> retractions and potentially chained retractions. If Jena makes this  
> impossible as a matter of principle, then, well, I'm speechless. I  
> fail to see that nonmon in the mapping is any *worse* that these  
> scenarios, which seem squarely in the design of Jena, and, in fact,  
> the nonmon in the mapping is a good deal easier.

True.
Do you know that JENA implements deletions on RDFS stores  
efficiently? I would be surprised. Whether this is squarely in the  
design of JENA is uncertain. Even if it is, it doesn't mean that it's  
been done, or is scheduled to be done.
The experience I have with SPARQL Update is with virtuoso, which has  
no reasoning.

>> It's just undesirable, and the mechanisms that let one avoid doing  
>> that are much easier to implement if the system is monotonic.
>
>
> I think you are being mislead by the term "nonmonotonic" here.  
> We're not talking about general nonmononicity of the formalism that  
> would require *inside the reasoning process* something complex. OWL  
> 1.1 is monontonic. There are situations where given two functional  
> syntax ontologies O and O' where O is a proper subset of O' the  
> canonical corresponding RDF for O is not a proper subset of O'.  
> This difference is very specific (i.e., it's not generic).

Sure. But it is not monotonic nonetheless. Maybe you get lucky and  
this specific difference doesn't hurt. But if I was an implementor  
I'd be worried as soon as any nonmonotonicity popped up.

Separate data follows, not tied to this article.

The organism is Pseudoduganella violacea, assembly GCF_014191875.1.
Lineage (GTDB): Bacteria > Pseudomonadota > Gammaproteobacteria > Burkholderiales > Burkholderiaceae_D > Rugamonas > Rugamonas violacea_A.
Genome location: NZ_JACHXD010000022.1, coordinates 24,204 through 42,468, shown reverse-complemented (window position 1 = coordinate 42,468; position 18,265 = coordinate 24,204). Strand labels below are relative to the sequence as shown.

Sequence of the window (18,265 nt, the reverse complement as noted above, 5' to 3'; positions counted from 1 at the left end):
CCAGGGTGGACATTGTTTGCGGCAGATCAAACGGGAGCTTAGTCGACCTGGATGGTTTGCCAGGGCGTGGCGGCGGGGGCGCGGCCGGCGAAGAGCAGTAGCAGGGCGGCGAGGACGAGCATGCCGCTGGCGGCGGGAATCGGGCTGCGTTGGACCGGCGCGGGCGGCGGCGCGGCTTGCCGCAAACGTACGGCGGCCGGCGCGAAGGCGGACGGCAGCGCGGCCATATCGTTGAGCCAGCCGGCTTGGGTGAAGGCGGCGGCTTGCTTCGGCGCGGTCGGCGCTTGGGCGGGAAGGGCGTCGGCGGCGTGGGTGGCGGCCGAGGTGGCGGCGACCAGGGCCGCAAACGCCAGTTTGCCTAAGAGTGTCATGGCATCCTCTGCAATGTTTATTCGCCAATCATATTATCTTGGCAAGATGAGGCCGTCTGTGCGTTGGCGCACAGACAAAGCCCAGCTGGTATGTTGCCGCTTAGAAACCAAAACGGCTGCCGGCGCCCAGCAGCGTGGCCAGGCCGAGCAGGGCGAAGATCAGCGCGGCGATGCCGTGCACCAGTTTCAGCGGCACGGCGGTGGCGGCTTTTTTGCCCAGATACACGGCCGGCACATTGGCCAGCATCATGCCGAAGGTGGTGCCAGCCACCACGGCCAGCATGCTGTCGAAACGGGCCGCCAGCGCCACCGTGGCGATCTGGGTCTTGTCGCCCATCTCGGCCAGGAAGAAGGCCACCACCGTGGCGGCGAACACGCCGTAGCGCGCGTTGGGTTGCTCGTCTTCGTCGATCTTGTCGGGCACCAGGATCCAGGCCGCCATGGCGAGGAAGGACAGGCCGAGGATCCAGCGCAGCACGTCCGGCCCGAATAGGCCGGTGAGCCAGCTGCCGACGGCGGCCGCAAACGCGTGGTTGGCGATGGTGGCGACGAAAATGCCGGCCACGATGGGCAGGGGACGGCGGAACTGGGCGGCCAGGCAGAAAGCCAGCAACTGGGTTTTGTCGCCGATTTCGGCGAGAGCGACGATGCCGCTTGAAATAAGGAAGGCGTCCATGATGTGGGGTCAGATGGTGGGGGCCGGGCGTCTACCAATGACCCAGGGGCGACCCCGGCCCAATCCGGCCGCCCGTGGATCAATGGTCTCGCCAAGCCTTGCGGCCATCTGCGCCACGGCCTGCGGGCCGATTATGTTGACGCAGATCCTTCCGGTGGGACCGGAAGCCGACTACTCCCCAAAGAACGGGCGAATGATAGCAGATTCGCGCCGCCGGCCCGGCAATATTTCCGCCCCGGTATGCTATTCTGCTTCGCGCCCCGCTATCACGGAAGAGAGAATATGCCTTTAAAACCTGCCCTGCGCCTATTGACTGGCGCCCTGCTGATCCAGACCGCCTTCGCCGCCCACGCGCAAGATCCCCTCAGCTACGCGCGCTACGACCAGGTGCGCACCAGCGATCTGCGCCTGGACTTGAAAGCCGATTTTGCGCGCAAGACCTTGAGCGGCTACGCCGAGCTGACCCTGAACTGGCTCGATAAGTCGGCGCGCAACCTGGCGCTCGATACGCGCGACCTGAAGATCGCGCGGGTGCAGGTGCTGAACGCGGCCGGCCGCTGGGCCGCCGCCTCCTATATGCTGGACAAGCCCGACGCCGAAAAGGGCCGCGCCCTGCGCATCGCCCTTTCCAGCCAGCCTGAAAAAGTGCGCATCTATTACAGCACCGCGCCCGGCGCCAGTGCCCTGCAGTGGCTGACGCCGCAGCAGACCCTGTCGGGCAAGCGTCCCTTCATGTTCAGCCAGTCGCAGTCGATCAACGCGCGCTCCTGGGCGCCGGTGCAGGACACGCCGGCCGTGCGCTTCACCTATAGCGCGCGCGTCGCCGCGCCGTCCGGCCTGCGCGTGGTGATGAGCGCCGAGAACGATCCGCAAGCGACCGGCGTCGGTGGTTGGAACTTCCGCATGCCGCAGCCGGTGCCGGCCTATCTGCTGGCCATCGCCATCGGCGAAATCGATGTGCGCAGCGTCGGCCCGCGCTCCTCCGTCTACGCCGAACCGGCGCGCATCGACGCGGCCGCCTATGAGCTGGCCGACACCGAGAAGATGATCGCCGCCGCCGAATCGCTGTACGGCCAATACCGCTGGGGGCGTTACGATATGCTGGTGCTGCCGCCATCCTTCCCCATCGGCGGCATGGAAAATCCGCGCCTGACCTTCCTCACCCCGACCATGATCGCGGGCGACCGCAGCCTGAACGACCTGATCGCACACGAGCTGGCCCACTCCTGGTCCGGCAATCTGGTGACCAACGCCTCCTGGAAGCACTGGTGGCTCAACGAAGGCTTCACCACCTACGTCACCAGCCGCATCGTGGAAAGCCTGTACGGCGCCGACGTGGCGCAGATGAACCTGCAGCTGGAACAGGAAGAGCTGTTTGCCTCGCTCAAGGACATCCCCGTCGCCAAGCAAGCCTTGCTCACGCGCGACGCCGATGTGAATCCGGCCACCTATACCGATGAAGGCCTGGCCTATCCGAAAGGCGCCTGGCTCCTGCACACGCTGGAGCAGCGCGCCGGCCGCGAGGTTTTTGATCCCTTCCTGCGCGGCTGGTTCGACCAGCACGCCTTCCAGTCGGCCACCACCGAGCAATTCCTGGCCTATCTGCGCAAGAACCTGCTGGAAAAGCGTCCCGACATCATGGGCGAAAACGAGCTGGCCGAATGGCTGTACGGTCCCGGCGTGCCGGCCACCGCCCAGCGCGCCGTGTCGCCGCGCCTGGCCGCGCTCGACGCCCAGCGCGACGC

> Jeremy expressed that this was very strongly in conflict with  
> Jena's design and that design was based on semantic web  
> architecture and that it had something to do with being able to  
> retract triples when adding triples.

Consistent with the reasoning story here, and a desired principle of  
monotonicity. Not almost monotonicity.

> I went and studied Jena and found that it had specific support for  
> exactly this scenario that would work well for the situation we're  
> talking about (parsing, serializing, and editing "from a triple  
> perspective").
>
> Obviously, the situation is confusing because Michael raised the  
> OWL interface and you raised reasoning, neither of which were  
> mentioned by Jeremy as far as I can tell.

I inferred from the start that it must be reasoning that is the  
issue, since as you point out the alternative is trivial.

> So I'm still *mystified* as to what the fundamental complaint is. I  
> would like to understand this regardless of how we resolve the  
> related issues (I've proposed a monotonic mapping solution). If  
> Jeremy (or his HP colleague) just had a brain fart, that's one  
> thing. If it's a way our specs could negatively affect  
> implementations, I'd like to know about it.

If the spec implies nonmonotonicity (general or specific, in any of  
the supported syntaxes) then that's worth complaining about. My  
assumption is that it will negatively affect some implementations,  
and we should avoid it, unless there are compelling enough reasons  
that they balance the negative. I don't see that there are, given  
that you've already proposed an alternative.

I'm not against having Jeremy/Colleague coming out and saying this,  
but I think I understand it well enough not to need them to do so.

Regards,
Alan

>
Received on Thursday, 6 March 2008 09:58:28 GMT